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July 18, 2005



What I can't understand is this: If everyone agrees that no crime took place, and that Valerie Plame-Wilson was not working undercover, then why doesn't Karl Rove just say he he told the whole bloody world about her? Screamed it at the top his lungs from Liberty's torch. I mean, so what.


The hypocrisy of the media never fails to amaze. The Times writes of no protection under the law and separately files an amicus brief that says (1) no violation of the law and (2) states that Plame had already been outed in the 90s by the CIA itself.

Utterly freaking amazing. We have medical malpractice laws why no journalistic malpractice laws?

"Neither of the two White House officials who are known to have discussed a C.I.A. officer with a reporter for Time magazine appear to have named her.

But that fact by itself, legal experts said, will not provide the officials with a defense to charges under a 1982 law that makes it a crime to identify covert operatives in some circumstances.
"The statute does not require that the name be disclosed," Jeffrey H. Smith, a former general counsel for the Central Intelligence Agency who is now in private practice at Arnold & Porter in Washington, said on Sunday. "It just says that you cannot intentionally disclose any information."

http://www.nationalreview.com/mccarthy/mccarthy200507180801.asp”>Media Amicus Brief Says No Violation of the Law


Already working up "exculpatory scenarios"?
Don't worry-Rove's not going anywhere even if/when idicted b/c Bush lowered his standards today:

"I would like this to end as quickly as possible so we know the facts and if someone committed a crime they will no longer work in my administration," said Great Leader.

Presumably one is not decisively judged to have "committed" a crime until all appeals are exhausted, so Rove should be on board through 2008.


Also note that "committed' a crime is exclusively a judicial branch determination-so Bush can waive off having to reach an executive branch conclusion. Weasel.


Also since most people who "commit" crimes go to jail, this is really about the lowest level a White House could conceivably maitain.

Really-what could a lower standard possibly be?


"Convicted criminals won't work here."

Yikes-man that is rough. There's a new morality in this White House 4 sure.


Sambergler didn't go to jail.


Anyway, Bush isn't changing his position from what he *actually* said:

And if there is a leak out of my administration, I want to know who it is. And if the person has violated law, the person will be taken care of.

If somebody did leak classified information, I'd like to know it, and we'll take the appropriate action.

Time to find a new hobby, Martin.

Seriously dude, throw out the urine samples and take the Kleenex boxes off your feet.


"If somebody did leak classified information, I'd like to know it, and we'll take the appropriate action"

Not the same Armin-remember Luskin has already set up "my client did not knowingly leak classified info"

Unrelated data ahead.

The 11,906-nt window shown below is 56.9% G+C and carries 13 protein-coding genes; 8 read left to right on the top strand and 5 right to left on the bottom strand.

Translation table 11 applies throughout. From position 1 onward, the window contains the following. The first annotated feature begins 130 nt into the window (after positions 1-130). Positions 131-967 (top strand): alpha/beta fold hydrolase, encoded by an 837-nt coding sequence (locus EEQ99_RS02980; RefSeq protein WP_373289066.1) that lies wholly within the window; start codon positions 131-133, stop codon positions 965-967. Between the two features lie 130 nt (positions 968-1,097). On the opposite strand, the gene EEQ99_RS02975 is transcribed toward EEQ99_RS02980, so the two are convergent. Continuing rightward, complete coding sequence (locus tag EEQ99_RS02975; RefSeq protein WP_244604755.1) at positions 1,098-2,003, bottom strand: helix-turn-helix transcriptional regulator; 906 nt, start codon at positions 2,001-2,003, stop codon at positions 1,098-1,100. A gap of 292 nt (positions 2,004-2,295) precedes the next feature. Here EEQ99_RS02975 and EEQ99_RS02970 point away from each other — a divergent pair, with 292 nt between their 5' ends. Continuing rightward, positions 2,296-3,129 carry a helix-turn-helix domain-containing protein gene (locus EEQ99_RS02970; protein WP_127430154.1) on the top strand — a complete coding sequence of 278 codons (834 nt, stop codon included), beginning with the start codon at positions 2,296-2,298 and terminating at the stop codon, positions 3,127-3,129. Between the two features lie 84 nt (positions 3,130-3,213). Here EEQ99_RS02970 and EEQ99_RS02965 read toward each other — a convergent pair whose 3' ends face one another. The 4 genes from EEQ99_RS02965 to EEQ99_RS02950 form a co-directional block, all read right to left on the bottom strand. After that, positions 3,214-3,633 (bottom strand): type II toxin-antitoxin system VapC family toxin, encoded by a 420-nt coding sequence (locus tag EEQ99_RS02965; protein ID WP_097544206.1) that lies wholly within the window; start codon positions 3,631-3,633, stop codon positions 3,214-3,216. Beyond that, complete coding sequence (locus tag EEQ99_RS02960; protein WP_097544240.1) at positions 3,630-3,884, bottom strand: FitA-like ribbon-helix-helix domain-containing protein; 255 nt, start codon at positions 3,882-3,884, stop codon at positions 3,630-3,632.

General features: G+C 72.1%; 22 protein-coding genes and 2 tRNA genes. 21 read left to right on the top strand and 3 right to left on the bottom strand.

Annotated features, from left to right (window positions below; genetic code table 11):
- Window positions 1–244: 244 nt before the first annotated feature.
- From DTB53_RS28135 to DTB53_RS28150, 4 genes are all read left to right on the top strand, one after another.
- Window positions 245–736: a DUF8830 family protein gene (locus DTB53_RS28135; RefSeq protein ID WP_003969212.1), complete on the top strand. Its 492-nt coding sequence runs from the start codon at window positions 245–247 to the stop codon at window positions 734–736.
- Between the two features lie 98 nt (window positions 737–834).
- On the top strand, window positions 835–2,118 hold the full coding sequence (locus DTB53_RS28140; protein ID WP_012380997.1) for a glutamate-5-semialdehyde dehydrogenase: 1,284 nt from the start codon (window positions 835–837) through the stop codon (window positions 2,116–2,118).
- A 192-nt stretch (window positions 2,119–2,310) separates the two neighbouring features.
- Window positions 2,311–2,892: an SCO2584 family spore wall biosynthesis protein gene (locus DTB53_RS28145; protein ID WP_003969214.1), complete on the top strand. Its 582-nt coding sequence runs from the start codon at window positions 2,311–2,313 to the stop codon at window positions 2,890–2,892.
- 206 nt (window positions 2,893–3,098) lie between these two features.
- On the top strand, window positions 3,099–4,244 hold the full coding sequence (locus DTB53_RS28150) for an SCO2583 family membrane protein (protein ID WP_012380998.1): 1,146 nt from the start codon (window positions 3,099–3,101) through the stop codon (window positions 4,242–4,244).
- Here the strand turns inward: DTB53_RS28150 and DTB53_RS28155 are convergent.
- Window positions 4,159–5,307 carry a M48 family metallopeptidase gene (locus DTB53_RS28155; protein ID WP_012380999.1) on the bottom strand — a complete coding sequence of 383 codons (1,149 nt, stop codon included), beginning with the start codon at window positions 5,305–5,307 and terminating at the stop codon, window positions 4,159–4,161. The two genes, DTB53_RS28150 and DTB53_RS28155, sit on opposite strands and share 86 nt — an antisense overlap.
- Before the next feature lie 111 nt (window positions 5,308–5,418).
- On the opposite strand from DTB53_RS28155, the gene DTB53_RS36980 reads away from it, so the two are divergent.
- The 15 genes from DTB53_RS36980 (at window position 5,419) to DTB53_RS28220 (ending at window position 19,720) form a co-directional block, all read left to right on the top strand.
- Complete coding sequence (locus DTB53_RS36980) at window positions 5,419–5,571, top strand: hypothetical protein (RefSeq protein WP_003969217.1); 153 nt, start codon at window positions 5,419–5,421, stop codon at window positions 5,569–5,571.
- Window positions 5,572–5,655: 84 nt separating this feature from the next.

Under Bush's first formulation-you might see a zero tolerance policy, i.e. if you leaked, knowingly or not, I'll deal with you.

Under today's standard, the knowledge aspect is irrelevant-it's: if you leaked, and get convicted, you're gone (yep-to jail).

Read the tea leaves. Rove is thigh deep in it, Bush knos it, and Bush won't fire him until the Marshall carts him off.


The first Times headline "Reporter Says He First Learned of C.I.A. Operative From Rove"

What's inaccurate about that? Operative?


Yep-per the great Colbert-the facts are clearly biased against Republicans.


oh yeah. i'm gonna go with Martin on this one.

From billmon:

"Fitzgerald is a prosecution machine," the old editor said. "When he wants somebody, he goes after them with whatever he's got. If he can't make the case he started with, he'll figure out what you did do and hit you with that. He's relentless, and he doesn't give a flying fuck about the press or the First Amendment. He'd throw us all in jail if it would help him make his case."

From Mark Kleiman:

"Under the Espionage Act, the person doing the communicating need not actually believe that revelation could be damaging; he needs only "reason to believe." Classification is generally reason to believe, and a security-clearance holder is responsible for knowing what information is classified.

Nor is it necessary that the discloser intend public distribution; if Rove told Cooper -- which he did -- and Cooper didn't have a security clearance -- which he didn't -- the crime would have been complete."

kr's done. and could take a whole lot a folks with him.


Enough. I'm gone. Mr. Maguire is clearly not having fun anymore. And I shouldn't taunt him on his own bandwidth. Later all.

Don't forget you owe me $20 Armin.



Trouble with the Espoionage Act is that the preson who receives the classified information is also guilty. Every reporter in Washington for the past 50 years would be in the slammer. Now you see why it's only been used once?


one is still allowed to hope, no? if we could go after clinton for lying about a bj, than certainly lying about matters of war are fair game.



"Of the 98 Americans arrested for espionage during the past 20 years, almost all were trustworthy and loyal Americans at the time they were investigated and first approved for security clearance. They changed over time."